Tit-For-Tat Sanctions: A New Age For Chinese-Western Relations? – The Organization for World Peace

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A furious spat of sanctions between Chinese and Western governments has thrown global diplomatic ties into question. These sanctions mark the beginning of Biden’s tough stance on China, a position which has been closely followed by the likes of the United Kingdom, Canada, and the European Union, who have seen several of their own politicians, lawmakers, and businessmen suffer these tit-for-tat responses. The sanctions appear to signal a significant and markedly aggressive shift in global politics, begging the question of these sanctions’ direct effect and future outcomes.

The coordinated sanctions by the U.S., E.U., U.K., and Canada included travel bans and asset freezes on several high-ranking Chinese officials accused of human rights abuses against Uyghur Muslims. These officials include Wang Junzheng, party secretary of the Xinjiang Production and Construction Corps, and Chen Mingguo, the director of the Xinjiang Public Security Bureau. The former deputy Communist Party head in Xinjiang, Zhu Hailun, was also sanctioned. Zhu is accused of having held a “key political position” overseeing the camps.

On March 22nd, China responded by sanctioning individuals “that severely harm China’s sovereignty and interests and maliciously spread lies and disinformation.” Unlike Western governments’ coordinated response, China sanctioned a range of individuals including Gayle Manchin, chair of the U.S. Commission on International Religious Freedom, and the commission’s vice-chair, Tony Perkins. China further targeted Michael Chong, a Canadian lawmaker, and a Canadian parliamentary committee that deals with human rights, amongst others.

U.S. Secretary of State Antony Blinken warned that China’s retaliatory sanctions were “baseless” and would only shine a harsh spotlight on its actions in Xinjiang. “Beijing’s attempts to intimidate and silence those speaking out for human rights and fundamental freedoms only contribute to the growing international scrutiny of the ongoing genocide and crimes against humanity in Xinjiang,” Blinken said in a March 27th statement, speaking out after two more Canadian and American officials faced Chinese sanctions.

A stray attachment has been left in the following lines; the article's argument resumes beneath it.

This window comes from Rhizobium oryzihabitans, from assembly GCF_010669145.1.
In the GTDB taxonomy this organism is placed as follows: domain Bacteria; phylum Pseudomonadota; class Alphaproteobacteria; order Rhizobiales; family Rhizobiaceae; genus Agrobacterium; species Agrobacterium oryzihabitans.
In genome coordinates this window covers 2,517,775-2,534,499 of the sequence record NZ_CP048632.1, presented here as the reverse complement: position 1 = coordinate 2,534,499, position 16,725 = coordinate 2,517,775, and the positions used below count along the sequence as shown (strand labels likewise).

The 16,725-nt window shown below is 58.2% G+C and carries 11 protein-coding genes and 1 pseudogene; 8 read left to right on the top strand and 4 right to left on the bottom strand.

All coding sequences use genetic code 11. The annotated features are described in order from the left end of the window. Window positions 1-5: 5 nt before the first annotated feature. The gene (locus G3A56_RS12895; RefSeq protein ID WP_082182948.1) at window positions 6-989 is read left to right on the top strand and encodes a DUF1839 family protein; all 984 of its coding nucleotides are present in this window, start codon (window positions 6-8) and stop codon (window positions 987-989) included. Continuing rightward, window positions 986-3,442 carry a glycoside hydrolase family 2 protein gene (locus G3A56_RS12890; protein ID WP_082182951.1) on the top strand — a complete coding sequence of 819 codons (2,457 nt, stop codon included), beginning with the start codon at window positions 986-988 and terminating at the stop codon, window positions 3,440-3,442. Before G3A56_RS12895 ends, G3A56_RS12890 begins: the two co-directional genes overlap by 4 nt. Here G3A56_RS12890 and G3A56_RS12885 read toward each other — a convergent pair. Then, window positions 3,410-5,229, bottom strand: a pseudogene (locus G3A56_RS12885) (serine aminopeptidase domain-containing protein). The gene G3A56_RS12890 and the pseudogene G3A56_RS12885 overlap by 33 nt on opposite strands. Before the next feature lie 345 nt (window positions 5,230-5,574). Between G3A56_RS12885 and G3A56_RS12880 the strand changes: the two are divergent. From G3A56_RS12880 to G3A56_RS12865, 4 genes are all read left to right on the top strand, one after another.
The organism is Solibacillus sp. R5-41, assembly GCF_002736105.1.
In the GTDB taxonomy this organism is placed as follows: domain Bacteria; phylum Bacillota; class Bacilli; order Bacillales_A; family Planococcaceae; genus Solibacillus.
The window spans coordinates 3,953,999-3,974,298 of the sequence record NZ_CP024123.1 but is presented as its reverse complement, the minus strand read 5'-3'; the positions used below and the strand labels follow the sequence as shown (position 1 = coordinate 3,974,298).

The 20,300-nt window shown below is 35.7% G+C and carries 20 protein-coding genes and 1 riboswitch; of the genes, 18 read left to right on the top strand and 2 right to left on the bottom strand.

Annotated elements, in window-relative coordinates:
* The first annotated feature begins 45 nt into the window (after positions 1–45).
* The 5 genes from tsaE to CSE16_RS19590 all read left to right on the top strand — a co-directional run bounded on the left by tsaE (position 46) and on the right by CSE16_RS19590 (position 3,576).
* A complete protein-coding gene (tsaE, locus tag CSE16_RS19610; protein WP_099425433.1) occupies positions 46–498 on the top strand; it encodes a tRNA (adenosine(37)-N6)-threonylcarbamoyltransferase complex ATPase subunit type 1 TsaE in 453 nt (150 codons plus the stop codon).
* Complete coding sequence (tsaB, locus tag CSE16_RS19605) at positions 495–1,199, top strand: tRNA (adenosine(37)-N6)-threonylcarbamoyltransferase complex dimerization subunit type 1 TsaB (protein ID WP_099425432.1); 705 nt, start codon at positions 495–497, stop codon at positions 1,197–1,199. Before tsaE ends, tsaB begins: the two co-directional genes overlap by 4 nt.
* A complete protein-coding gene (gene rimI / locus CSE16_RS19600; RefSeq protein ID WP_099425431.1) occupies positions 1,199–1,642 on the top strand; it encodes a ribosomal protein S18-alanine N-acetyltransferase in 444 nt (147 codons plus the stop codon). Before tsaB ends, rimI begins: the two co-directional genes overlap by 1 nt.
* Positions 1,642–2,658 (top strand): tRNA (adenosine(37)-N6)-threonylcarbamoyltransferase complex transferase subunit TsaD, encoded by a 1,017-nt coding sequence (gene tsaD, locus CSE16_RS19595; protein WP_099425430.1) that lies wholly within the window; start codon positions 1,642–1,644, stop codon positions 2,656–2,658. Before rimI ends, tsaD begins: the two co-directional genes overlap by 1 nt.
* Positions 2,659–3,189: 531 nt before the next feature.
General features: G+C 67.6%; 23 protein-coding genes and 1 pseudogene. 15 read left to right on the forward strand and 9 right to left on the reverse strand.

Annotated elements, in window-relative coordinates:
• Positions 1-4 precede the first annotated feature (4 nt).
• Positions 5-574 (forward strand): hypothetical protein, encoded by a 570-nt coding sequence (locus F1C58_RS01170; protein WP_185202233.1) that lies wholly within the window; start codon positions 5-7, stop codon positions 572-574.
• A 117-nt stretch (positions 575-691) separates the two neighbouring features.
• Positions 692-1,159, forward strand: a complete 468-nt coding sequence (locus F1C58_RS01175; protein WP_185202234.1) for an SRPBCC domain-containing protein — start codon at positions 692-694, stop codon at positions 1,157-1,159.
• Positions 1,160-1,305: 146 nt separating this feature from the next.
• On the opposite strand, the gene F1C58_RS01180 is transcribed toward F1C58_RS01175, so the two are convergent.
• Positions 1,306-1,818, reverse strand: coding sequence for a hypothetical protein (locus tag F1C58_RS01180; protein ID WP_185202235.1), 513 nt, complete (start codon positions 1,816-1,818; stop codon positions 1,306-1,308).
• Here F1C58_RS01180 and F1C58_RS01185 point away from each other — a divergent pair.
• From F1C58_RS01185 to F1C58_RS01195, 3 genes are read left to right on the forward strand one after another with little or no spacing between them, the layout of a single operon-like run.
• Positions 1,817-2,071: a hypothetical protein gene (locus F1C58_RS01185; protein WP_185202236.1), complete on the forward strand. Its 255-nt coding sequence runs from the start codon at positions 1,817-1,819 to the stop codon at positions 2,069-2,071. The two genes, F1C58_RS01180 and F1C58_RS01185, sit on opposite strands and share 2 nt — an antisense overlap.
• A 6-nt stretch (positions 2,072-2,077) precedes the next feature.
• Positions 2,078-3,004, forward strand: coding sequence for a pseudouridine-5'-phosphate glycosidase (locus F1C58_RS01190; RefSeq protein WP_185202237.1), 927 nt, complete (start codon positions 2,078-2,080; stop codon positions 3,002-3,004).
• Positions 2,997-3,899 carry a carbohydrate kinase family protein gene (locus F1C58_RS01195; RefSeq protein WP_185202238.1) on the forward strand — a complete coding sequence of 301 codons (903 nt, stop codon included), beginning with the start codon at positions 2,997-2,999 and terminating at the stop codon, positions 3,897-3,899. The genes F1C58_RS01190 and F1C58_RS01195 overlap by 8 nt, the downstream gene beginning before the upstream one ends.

“We stand in solidarity with Canada, the U.K., the E.U., and other partners and allies around the world,” Blinken continued, “in calling on the P.R.C. to end the human rights violations and abuses against predominantly Muslim Uyghurs and members of other ethnic and religious minority groups in Xinjiang and to release those arbitrarily detained.”

Relations between the two global powers publicly soured when officials from both sides met in Alaska for the first time since President Joe Biden took office. U.S. officials said that the meetings were cordial, but when a top Chinese official asked whether follow-up talks would take place in Beijing, Blinken appeared to refuse.

In response to the U.S.-led sanctions, the Chinese foreign ministry said that “the Chinese government is firmly determined to safeguard its national sovereignty, security and development interests, and urges the relevant parties to clearly understand the situation and redress their mistakes.” The ministry’s spokesperson gave a dark warning: “[T]hey must stop political manipulation on Xinjiang-related issues, stop interfering in China’s internal affairs in any form and refrain from going farther down the wrong path. Otherwise they will get their fingers burnt.”